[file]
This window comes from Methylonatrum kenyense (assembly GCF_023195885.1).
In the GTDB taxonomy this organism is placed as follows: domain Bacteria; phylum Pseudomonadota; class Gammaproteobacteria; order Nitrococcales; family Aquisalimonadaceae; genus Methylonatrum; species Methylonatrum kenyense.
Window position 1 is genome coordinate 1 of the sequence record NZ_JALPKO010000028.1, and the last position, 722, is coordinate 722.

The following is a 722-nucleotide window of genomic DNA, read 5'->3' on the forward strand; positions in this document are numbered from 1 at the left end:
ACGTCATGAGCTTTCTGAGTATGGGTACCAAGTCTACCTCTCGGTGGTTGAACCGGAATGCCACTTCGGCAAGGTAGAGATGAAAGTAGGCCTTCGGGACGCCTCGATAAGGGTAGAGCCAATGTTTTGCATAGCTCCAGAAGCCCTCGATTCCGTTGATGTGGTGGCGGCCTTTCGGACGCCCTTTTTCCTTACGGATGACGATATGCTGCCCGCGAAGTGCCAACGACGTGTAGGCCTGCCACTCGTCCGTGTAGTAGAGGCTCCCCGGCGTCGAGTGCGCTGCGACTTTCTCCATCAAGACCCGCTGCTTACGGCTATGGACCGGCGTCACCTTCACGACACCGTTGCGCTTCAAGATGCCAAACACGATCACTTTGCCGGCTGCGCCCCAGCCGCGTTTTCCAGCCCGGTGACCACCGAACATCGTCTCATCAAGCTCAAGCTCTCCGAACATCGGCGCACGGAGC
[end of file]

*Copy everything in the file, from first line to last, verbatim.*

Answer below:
This window comes from Methylonatrum kenyense (assembly GCF_023195885.1).
In the GTDB taxonomy this organism is placed as follows: domain Bacteria; phylum Pseudomonadota; class Gammaproteobacteria; order Nitrococcales; family Aquisalimonadaceae; genus Methylonatrum; species Methylonatrum kenyense.
Window position 1 is genome coordinate 1 of the sequence record NZ_JALPKO010000028.1, and the last position, 722, is coordinate 722.

The following is a 722-nucleotide window of genomic DNA, read 5'->3' on the forward strand; positions in this document are numbered from 1 at the left end:
ACGTCATGAGCTTTCTGAGTATGGGTACCAAGTCTACCTCTCGGTGGTTGAACCGGAATGCCACTTCGGCAAGGTAGAGATGAAAGTAGGCCTTCGGGACGCCTCGATAAGGGTAGAGCCAATGTTTTGCATAGCTCCAGAAGCCCTCGATTCCGTTGATGTGGTGGCGGCCTTTCGGACGCCCTTTTTCCTTACGGATGACGATATGCTGCCCGCGAAGTGCCAACGACGTGTAGGCCTGCCACTCGTCCGTGTAGTAGAGGCTCCCCGGCGTCGAGTGCGCTGCGACTTTCTCCATCAAGACCCGCTGCTTACGGCTATGGACCGGCGTCACCTTCACGACACCGTTGCGCTTCAAGATGCCAAACACGATCACTTTGCCGGCTGCGCCCCAGCCGCGTTTTCCAGCCCGGTGACCACCGAACATCGTCTCATCAAGCTCAAGCTCTCCGAACATCGGCGCACGGAGC